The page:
Darren giving the low down on what to expect from the Geyser Rogaine
Darren giving the low down on what to expect from the Geyser Rogaine – Photo Credit : Kurt Matthews

When it comes to orienteering I am a bit hopeless, while Orsi, having to assume the role of navigator, always has the patience to reel me in when I start running away like a headless chicken chasing after other people. After an initial rush and getting nowhere, Orsi expertly said to me “you stop running and read me the clues…”, and from then on our navigational prowess improved significantly, which resulted in us getting to 20 controls out of about 30! However we were about 2mins late getting back, and – quite obviously – never really threatened to take the win.

Orsi - leading on the navigational front and me doing the inevitable follower role
Orsi – leading on the navigational front and me doing the inevitable follower role. All this, proudly sporting our Galician orienteering outfits. Photo Credits : Kurt Matthews
Running through Te Puia
Some were a bit more lost than others – Jason Schlarb (USA) and Mike Wardian (USA) – on the left left – and a guy, who appears to be very lost.. or maybe all of them were?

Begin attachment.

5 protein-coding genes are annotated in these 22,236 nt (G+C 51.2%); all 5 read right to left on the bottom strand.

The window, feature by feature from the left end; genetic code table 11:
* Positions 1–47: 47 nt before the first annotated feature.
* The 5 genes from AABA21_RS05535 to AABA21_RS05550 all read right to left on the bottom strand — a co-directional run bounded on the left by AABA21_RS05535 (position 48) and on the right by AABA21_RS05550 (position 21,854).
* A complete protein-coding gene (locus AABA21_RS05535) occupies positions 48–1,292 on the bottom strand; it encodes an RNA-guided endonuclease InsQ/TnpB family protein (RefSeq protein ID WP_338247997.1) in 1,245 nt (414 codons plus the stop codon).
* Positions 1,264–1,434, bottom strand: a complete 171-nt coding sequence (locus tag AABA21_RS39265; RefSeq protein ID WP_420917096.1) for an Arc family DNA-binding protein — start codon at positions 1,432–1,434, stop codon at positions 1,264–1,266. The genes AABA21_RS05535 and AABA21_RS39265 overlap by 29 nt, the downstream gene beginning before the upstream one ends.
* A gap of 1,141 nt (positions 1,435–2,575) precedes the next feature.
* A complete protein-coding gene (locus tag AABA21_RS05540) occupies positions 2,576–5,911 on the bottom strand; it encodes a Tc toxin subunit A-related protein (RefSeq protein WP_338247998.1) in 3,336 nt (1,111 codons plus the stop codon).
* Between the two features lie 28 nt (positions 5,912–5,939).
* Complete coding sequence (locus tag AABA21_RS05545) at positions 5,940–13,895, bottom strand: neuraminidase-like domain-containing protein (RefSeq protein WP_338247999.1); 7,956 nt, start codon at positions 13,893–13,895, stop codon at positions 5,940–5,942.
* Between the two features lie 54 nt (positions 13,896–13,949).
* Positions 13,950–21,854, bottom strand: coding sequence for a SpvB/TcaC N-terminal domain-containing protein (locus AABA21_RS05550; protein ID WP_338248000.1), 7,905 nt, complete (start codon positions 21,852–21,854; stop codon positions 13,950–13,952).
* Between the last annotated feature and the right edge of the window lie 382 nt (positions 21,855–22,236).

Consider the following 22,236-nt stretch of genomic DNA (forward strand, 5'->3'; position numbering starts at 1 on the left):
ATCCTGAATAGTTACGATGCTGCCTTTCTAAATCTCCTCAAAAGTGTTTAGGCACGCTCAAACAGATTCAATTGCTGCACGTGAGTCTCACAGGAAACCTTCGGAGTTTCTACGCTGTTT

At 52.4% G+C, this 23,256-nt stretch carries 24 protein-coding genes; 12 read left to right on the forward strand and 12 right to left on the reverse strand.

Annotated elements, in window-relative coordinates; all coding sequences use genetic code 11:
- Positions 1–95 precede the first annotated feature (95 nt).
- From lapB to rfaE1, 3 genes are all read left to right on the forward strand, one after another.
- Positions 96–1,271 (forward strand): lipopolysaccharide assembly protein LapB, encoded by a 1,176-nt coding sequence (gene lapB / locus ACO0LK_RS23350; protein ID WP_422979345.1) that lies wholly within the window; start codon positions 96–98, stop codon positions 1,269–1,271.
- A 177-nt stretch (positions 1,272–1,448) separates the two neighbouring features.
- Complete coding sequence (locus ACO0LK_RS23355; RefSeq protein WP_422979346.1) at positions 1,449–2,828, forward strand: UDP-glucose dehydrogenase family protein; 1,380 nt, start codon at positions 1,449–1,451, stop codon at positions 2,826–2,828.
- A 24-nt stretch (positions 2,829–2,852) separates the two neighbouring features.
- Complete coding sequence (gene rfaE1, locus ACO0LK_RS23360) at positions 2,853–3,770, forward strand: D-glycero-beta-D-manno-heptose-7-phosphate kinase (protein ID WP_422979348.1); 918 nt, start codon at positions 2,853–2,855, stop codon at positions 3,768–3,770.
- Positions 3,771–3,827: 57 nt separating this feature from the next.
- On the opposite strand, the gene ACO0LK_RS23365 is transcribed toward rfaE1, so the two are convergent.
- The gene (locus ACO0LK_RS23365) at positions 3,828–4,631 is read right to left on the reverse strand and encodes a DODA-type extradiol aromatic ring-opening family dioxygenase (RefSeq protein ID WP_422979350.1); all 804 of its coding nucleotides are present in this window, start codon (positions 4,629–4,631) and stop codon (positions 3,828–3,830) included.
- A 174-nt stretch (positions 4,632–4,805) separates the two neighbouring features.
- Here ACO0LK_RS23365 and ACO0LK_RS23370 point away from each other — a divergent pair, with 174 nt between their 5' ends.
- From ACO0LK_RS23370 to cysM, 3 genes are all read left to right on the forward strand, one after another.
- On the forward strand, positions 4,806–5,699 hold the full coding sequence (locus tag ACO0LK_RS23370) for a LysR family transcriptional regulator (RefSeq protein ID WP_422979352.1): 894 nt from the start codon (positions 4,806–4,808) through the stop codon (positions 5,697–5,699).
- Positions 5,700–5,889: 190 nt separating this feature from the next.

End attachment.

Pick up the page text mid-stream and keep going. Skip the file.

Welcoming Ceremony & Event Expo

Early morning on Friday we headed to Te Puia again to attend the traditional ceremony welcoming all athletes, family and friends to Rotorua. Pōwhiri is the name of the a Māori welcoming ritual performed when two groups are meeting for the first time. We were led to the entrance of the Rotowhio Marae and were introduced to this spine-tingling experience. The initial part of the ritual included the spectacular wero (challenge), when a group of toa (warrior) approached our group to challenge the – honorary – male chief, and confirm our peaceful intent to visit. Local kiwi runner Vajin Armstrong was appointed to play the role of the chief and lead the runners. As it was drizzling, we were all asked to come into the marae itself, where the Mayor of Rotorua and other dignitaries, along with Paul and Tim, welcomed everyone.